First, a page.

Another feature is:rolex uk Portugal series Tourbillon reverse jump fake watches with a new custom tailored exquisite Santoni crocodile leather strap - this piece of fake watches
American Journalism Review
The Steve Smith Explosion  | American Journalism Review
 AJR  Drop Cap
From AJR,   April/May 2006

The Steve Smith Explosion   

By Robin T. Reid
Robin T. Reid ( is a former AJR associate editor.     

After two decades in journalism, Stephen Smith decided in 1991 that it was time to change his byline. He added his middle initial, G, to a story he'd written for The New Yorker, to distinguish himself from other men who had the same name.

Fifteen years later, Smith, 57, now the Houston Chronicle's Washington bureau chief, says there are so many Steve Smiths out there that maybe he should have added his entire middle name, Grant.

"I went through the first 35 years of my life meeting only one other Steve Smith, at a swim meet when I was 13 years old," he says. But now, "every time I turn on TV, there's a basketball game with a Steve Smith playing. I feel like I'm at the bottom of the great pile of Steve Smiths."

One of those in the pile is Steven Smith, 22, the 6-foot-9-inch forward for the La Salle Explorers, the Atlantic 10 Conference's player of the year. Then there is Carolina Panthers wide receiver Steve Smith, 26, and former NBA All-Star Steve Smith, 37, now an on-air analyst for his old team, the Atlanta Hawks. Not to mention two sports columnists, Stephen A. Smith, 38, of the Philadelphia Inquirer and ESPN, often known as "Screamin' A." Smith, and Stephen C. Smith Sr., 40, of Texas' Wichita Falls Times Record News. The latter says his pals in the newsroom often call him "Screamin' C." to differentiate him from his better-known, high-decibel namesake. The Texas columnist describes his colleague more reverentially as "the taller and better-dressed Stephen."

"On any given day, I'm playing basketball or football," says Steven A. Smith, 55, editor of Spokane, Washington's Spokesman-Review. And in addition to all of those athletes, he estimates, there are 2,743 Steve Smiths in journalism. When I told him my Web research had uncovered a mere 12, he replied darkly, "There have been layoffs."

The only Steve Smith that people ever confuse Time Out New York Associate Music Editor Steve Smith with is the former drummer for the rock band Journey; both were trained as drummers. "My girlfriend has it in mind that I should write a composite memoir and somehow interweave all the Steve Smiths," says Smith, 39. "I'd be finishing the latest Journey tour and suiting up to go to the Olympics with the Dream Team."

Smith covers classical music as a freelance reviewer for "Weekend America," a radio program produced by American Public Media. Good luck trying to reach him there, though; the Steve Smith who first comes to mind at the radio network's headquarters is Stephen Smith, executive editor of the documentary unit.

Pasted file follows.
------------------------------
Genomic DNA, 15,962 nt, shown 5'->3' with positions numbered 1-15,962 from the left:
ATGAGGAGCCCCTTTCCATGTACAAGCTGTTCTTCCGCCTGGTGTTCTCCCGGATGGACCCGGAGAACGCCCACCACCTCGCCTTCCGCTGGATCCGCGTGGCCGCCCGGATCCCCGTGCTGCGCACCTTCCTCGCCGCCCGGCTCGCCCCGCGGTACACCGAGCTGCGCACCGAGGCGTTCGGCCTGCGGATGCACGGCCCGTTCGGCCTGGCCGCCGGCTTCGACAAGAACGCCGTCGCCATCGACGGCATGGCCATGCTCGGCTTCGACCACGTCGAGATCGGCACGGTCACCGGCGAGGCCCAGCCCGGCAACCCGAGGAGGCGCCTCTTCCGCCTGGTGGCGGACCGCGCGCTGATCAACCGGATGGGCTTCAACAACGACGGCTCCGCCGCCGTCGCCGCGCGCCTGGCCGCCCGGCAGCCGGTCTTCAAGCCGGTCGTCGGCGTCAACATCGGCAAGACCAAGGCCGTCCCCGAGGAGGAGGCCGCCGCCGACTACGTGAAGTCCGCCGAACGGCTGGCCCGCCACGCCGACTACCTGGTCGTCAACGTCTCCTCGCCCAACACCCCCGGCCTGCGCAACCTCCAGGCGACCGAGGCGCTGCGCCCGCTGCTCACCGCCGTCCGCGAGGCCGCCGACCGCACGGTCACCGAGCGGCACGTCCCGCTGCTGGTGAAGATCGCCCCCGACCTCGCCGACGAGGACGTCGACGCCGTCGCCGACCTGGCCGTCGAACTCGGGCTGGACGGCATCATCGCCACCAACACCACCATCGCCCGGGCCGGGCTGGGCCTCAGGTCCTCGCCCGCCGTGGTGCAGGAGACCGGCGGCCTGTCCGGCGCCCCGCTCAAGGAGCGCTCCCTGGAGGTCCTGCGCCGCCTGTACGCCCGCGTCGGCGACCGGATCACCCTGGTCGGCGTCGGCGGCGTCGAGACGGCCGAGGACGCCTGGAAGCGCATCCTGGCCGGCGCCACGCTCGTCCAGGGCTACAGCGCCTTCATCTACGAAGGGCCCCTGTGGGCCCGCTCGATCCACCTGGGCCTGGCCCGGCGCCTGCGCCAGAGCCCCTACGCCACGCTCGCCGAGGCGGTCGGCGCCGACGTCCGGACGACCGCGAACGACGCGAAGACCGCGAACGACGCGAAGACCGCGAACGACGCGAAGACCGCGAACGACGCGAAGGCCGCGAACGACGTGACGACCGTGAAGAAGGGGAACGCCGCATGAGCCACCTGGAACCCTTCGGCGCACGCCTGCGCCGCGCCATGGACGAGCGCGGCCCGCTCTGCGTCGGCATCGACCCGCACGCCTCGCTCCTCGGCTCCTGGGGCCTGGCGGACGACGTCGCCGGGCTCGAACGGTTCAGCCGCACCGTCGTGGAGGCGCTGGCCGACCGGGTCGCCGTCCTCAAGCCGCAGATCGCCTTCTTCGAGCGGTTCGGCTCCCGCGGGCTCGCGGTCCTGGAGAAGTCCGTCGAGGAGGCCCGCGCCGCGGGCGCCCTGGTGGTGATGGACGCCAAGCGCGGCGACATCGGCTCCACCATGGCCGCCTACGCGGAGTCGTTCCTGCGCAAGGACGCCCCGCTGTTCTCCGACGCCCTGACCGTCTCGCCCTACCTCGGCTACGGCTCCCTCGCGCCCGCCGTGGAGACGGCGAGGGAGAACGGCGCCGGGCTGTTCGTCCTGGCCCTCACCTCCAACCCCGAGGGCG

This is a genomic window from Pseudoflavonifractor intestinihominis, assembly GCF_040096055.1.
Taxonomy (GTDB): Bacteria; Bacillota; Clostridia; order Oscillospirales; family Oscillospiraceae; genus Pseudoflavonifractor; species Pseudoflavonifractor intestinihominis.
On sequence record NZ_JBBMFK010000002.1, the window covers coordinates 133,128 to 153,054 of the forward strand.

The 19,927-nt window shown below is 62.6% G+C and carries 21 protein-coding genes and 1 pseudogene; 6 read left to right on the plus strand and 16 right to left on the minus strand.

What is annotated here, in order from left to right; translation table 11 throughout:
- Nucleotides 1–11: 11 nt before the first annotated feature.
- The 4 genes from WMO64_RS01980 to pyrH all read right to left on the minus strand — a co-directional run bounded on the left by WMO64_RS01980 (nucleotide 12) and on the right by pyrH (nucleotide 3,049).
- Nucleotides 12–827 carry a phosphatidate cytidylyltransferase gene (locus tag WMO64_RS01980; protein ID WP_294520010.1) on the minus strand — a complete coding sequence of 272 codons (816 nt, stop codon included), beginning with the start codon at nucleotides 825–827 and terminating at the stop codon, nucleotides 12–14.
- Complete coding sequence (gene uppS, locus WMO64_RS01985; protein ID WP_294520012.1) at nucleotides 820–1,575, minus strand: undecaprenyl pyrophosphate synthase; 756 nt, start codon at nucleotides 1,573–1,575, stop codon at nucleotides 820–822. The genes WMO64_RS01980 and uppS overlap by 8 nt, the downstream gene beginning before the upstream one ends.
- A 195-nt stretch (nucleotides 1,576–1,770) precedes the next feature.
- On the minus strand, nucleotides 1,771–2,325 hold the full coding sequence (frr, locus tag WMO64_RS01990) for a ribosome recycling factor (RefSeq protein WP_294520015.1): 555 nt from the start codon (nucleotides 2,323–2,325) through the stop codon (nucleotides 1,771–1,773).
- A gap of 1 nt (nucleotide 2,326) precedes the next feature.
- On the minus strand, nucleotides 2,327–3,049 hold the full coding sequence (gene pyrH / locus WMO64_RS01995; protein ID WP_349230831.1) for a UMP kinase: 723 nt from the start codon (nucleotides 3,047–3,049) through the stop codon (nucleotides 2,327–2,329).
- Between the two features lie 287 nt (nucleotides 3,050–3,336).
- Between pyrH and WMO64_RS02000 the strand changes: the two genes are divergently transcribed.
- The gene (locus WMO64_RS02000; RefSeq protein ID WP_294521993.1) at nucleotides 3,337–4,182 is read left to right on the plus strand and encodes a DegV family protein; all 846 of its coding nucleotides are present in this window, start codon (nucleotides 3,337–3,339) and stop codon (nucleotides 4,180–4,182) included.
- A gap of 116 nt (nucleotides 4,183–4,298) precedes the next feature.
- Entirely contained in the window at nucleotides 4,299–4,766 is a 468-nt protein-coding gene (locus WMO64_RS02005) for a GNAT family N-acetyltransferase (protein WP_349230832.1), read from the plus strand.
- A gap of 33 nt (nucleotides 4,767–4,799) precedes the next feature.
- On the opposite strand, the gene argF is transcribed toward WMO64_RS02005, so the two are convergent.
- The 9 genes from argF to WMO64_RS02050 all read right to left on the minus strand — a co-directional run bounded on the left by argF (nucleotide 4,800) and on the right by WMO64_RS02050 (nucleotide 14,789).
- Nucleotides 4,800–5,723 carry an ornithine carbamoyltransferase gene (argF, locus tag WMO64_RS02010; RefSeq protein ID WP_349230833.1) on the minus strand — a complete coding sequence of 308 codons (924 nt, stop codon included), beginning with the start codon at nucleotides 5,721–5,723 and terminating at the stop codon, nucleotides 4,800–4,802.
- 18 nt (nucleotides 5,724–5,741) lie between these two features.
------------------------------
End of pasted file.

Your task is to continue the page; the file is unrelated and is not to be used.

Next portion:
The roster of Steve Smiths in journalism also includes Stephen Smith, medical reporter for the Boston Globe; Steve Smith, weather anchor for "First Coast News" in Jacksonville on channels NBC-12 and ABC-25; Steve Smith, online editor for in Lincoln, Nebraska; Stephen Smith, culture correspondent for BBC's "Newsnight Review"; Steven Smith, chairman of the Milwaukee Journal Sentinel; and Steve Smith, senior editor of Wireless Business Forecast.

Looking toward the future, there's at least one young Steve Smith who's expressed an interest in the world of words. Stephen C. Smith Jr., 11, likes to write short stories, says his father.

"Recently, he was tossing about an idea for a novel/movie called 'The Christmas Murders,'" Smith Sr. wrote in an e-mail. "So, that's at least in the mass communications neck of the woods."



If you had asked me to predict which brand would debut a new logo on its Fall 2017 runway, I wouldn't have guessed Fendi. The brand already has both an iconic logo print and logo hardware that longchamp outlet it has barely capitalized on during the recent resurgence of that look in the accessories market, but for Fall 2017, those things sit alongside the Fendi brand markers we all know and love from the 90s and mulberry replica handbags early 2000s. The new logo hardware is featured prominently on a slew of new flap bags, and it's an open circle with an F resting on its side at the bottom, as though it fell that way. The new replica designer handbags logo's best use by far is as the center of a flower made of leather petals on micro bags and bag charms, several of which made it to the runway alongside the larger bags. Fendi's Zucca logo fabric, which has long been mostly missing from the brand's bags, also figured prominently in several pieces, and now is the perfect time for it to be returning to favor among the label's bag designers.